This short work, in which a bum entices an executive to commit murder, together with 1962's full-length Who's Afraid of Virginia Woolf?, a brutal portrait of a hard-drinking academic couple, and 1966's A Delicate Balance, his first Pulitzer Prize-winner, created the mold for American drama for the rest of our century.
Throughout his career, Albee has shown a fascination for a wide variety of theatrical styles and subjects.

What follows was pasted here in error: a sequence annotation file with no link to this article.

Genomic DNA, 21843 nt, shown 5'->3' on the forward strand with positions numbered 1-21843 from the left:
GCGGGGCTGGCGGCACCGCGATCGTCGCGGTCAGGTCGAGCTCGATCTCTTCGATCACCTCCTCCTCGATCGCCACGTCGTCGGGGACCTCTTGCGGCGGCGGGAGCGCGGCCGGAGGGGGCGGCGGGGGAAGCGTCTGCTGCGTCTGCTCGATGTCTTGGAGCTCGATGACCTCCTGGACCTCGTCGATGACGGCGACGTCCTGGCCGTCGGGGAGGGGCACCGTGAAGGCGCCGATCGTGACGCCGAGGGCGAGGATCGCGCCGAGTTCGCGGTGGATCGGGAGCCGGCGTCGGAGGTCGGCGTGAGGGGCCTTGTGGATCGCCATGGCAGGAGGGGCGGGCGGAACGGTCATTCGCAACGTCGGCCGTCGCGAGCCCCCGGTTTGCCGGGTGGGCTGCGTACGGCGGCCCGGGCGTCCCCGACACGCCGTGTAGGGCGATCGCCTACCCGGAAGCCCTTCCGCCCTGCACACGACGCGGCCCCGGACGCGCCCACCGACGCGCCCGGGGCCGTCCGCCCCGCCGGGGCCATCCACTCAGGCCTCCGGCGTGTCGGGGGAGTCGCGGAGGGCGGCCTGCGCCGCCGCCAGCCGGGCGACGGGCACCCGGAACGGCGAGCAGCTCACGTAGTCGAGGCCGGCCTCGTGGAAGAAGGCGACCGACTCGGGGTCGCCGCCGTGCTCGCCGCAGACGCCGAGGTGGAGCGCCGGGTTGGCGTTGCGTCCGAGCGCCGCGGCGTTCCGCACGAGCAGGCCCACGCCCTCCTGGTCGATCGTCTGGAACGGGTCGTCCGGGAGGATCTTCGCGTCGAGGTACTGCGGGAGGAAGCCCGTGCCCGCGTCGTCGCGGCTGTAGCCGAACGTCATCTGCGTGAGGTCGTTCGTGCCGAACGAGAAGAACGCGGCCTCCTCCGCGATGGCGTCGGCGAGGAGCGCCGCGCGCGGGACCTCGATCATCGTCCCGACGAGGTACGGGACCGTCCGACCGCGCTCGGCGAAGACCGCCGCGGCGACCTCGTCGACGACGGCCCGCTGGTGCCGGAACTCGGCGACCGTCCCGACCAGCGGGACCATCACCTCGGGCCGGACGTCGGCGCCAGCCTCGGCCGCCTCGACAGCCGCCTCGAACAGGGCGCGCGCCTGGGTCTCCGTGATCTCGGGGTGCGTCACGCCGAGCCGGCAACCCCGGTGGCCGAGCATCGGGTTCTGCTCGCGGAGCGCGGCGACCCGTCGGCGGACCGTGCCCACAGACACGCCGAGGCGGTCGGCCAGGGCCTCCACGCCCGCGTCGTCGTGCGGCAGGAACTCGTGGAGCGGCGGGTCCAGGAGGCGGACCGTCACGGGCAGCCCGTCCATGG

It received Best Play awards from the New York Drama Critics Circle and Outer Critics Circle and earned Albee his third Pulitzer Prize, an honor that is bested only by Eugene O'Neill's four awards.
Born in Washington, D.C., Albee was adopted as an infant by Reid Albee, the son of Edward Franklin Albee of the powerful Keith-Albee vaudeville chain.
Best Edward Albee Plays | Stage Milk
Albee's plays, with their intensity, their grappling with modern themes, and their experiments in form, startled critics and audiences alike while changing the landscape of American drama.